VVCD - 00058

DDD 71.31

Works for cello and orchestra
Robert Schumann. Cello Concerto.
P.Tchaikovsky.Variations on a Theme of Rococo.
N.Miaskovsky. Cello Concerto.

Victor Simon.
Tchaikovsky Symphony Orchestra.
Vladimir Fedoseyev.

The works on this CD were written between 1850 (Schuman's concerto) and 1944 (Miaskovskys concerto) and represent the history of musical romanticism in its peculiar cello aspect.
Schuman's concerto became a starting-point and lyrical tuning fork for the tradition of romantic works for cello and orchestra. The work reflects quite adequately the main characteristics of his late style. There is no a demonstrative break-off with classical forms, instead the composer formally follows them. And there are more balanced and harmonious emotions instead of Florestanian outbursts. At the same time the new wine is naturally filling the old wineskin. The concerto, formally
consisting of three movements, is notable for its extraordinary smooth flow
of musical ideas which seem to overcome the barriers between the movements.
Schuman's concerto appears to be a musical poem, variations on the main theme of the composition.
Cello has always played a special role in Russian musical culture.
Even in Russian romances of early and mid 19th century cello often plays
a second voice, sort of an interlocutor and even alter ego of human voice.
But it was Tchaikovsky in his Variations on a Rococo Theme (1876) who was able to bring together both chamber and virtuoso and concert aspects of the instrument.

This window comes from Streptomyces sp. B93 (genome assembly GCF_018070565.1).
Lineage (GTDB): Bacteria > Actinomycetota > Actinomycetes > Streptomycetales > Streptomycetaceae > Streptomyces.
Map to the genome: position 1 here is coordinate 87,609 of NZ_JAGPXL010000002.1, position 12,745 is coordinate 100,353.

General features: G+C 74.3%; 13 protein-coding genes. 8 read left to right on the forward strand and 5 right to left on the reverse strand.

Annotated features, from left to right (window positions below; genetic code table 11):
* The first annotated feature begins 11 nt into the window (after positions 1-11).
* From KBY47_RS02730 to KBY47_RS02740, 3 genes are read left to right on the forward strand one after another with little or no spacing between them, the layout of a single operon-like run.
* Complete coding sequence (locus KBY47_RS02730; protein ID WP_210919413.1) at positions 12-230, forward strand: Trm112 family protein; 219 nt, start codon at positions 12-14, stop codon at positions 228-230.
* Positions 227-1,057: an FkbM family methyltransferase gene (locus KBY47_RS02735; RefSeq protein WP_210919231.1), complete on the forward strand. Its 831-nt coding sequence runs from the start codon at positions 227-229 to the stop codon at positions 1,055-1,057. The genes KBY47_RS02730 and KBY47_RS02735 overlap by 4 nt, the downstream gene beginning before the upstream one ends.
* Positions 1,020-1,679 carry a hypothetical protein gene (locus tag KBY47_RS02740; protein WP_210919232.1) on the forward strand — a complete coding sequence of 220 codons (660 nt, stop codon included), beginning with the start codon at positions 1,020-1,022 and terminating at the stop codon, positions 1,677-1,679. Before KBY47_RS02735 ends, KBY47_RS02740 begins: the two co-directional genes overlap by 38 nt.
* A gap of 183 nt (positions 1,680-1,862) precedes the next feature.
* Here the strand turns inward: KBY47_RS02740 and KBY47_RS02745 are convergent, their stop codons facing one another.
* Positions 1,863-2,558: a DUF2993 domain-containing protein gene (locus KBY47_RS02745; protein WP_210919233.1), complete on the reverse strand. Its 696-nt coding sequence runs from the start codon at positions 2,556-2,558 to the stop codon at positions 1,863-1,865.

One should not be misled by the title of the composition. The theme belongs to Tchaikovsky himself but by its style is rather close to the music of Vienna classics, for instance, Joseph Haydn, or Wolfgang Amadeus Mozart.
There are two versions of the composition. The original one was entirely
made by the author. But there's another one, Wilhelm Fitzenhagen version made with the blessing of Tchaikovsky. Wilhelm Fitzenhagen was an outstanding cellist to whom the composer dedicated his work and who first performed Tchaikovsky's Variations. This version has become very popular with the musicians.
By its logic Variations on a Rococo Theme are build on like a sonata. It's
a one-movement piece that is developed in a "historical prospective".
Variations are extended by their size, the language of the music is getting
more complex, and there's much diversity in variations. So the content of
the work reminds a many-movement concerto. The final variation takes a
special place owing to its size and the scale of culmination.
Nikolai Miaskovsky's Cello concerto is, by the spirit of its music, close to his late symphonic works and first of all to his Symphony No 21. Terrifying "Dramas of life" typical for his music of 1910s - 1920s give way to elegies where tragic episodes are presented more like reminiscences.
Miaskovsky's Concerto sounds like recollection of Russia and recollection of romantic music. Two movements - first slow, written in a sonata form and finale - are crowned with the coda of finale where the main theme of the Concerto comes back. There is no so typical for Miaskovsky symphonic